From top to bottom:
Excerpt from letter by Byron DeForest, Great Falls, Montana. August 9, 1917. MC 147, Box 10, Folder 9. 
Excerpt from letter by  Mrs. DeLoss, Ekalaka, Montana. April 23, 1917. MC 147, Box 10, Folder 5. 
Excerpt from letter by  Ella and W. A. Grandey, Whitehall, Montana. MC 147, Box 10, Folder 5. 
Excerpt from letter by  R. J. Whitaker, Missoula, Montana. March 29, 1917. MC 147, Box 10, Folder 7. 

Second, the newspapers tend to take it for granted that the war is justified, while the letters show much less uniformity of opinion. Many openly question both whether the US ever acted as a neutral power and whether, even if the justifications for war were accurate, they are worth going to war over.

From top to bottom:
Excerpt from letter by Ella and W. A. Grandey. March 27, 1917. MC 147, Box 10, Folder 9. 
Excerpt from letter by Laura Booth Hall, Ekalaka, Montana. April 5, 1917. MC 147, Box 10, Folder 4. 

Particularly interesting are those who wrote multiple times. The best example is Ralph E. Courtnage [5] who wrote to Jeannette on April 12th strongly registering his criticism of her. She responded with her usual form letter, and a delightful thing happened (from a historian’s point of view). He wrote her again on June 15th. This time expressing regret over his earlier tone and concerns about liberty, security of law and the power of the president, clearly referencing the attitudes and actions which led to the sedition law. This continuing dialogue about the changing issues and attitudes reminds the reader that the war vote was only a moment in time connected to both the past and future of those living it.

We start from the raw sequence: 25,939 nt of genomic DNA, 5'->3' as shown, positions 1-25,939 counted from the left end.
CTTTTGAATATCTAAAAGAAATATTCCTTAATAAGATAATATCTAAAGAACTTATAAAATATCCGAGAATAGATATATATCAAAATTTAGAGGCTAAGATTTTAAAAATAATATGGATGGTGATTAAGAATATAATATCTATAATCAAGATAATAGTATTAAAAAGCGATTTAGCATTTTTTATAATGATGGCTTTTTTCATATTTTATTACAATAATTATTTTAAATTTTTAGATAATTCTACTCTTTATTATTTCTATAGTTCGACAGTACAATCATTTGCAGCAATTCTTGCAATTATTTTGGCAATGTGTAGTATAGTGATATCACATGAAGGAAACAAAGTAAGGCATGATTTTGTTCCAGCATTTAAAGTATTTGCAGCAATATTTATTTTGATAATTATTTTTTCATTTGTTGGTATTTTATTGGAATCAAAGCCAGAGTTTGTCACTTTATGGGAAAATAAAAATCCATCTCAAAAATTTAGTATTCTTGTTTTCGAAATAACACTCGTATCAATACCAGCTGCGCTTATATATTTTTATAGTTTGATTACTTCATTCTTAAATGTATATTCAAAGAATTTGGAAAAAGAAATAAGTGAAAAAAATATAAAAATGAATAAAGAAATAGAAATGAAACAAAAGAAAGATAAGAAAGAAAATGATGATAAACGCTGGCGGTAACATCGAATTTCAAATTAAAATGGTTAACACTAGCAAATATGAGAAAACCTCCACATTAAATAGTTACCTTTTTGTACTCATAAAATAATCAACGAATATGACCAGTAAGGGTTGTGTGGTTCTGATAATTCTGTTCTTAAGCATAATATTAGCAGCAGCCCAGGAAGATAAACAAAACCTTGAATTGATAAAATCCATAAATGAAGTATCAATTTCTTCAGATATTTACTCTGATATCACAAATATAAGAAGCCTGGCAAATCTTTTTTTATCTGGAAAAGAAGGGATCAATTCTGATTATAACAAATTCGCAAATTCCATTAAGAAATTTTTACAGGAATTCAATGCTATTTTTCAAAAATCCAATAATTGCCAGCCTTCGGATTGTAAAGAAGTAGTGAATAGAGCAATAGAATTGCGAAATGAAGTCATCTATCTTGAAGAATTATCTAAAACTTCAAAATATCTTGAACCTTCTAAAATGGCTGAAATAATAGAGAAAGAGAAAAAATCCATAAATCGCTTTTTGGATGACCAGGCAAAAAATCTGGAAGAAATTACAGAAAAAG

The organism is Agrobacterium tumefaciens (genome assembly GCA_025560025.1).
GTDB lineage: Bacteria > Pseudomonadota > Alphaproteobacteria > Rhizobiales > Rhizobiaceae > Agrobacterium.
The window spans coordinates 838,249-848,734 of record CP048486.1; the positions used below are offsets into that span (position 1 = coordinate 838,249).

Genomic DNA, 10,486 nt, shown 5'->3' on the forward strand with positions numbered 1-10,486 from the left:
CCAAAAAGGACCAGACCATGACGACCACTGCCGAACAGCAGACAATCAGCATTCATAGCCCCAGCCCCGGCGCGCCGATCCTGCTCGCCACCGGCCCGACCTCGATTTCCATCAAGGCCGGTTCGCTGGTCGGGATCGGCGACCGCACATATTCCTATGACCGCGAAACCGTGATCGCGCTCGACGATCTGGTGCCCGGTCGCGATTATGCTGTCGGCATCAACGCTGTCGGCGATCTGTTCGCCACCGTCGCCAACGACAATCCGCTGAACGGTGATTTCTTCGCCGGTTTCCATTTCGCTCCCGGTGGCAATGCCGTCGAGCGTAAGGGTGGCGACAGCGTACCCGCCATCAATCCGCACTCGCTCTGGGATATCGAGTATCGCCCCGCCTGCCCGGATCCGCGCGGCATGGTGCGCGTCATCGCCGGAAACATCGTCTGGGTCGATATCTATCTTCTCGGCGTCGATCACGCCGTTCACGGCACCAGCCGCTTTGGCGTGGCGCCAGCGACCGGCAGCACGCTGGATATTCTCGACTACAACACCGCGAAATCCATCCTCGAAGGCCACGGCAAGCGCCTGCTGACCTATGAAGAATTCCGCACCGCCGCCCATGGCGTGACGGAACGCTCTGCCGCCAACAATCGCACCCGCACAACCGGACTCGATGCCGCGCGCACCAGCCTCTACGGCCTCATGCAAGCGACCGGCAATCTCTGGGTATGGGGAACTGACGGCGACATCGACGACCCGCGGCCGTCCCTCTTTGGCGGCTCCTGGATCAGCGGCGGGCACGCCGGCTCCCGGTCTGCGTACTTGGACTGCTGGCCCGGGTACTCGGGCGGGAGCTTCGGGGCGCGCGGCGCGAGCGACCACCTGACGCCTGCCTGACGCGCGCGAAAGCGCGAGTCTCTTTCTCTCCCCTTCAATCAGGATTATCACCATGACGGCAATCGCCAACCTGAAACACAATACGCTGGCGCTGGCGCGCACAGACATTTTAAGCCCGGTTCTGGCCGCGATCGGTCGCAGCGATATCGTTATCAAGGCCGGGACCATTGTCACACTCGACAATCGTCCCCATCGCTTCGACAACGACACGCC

[1] Montana: Stories of the Land. Chapter 16 – Montana and World War I, 1914-1918, pg. 315. http://svcalt.mt.gov/education/textbook/Chapter16/Chapter16.pdf 
[2] a sampling of articles showing the range of how the vote was described (all articles available on ChroniclingAmerica.)
     a. Columbus Commercial (Mississippi), April 8, 1917.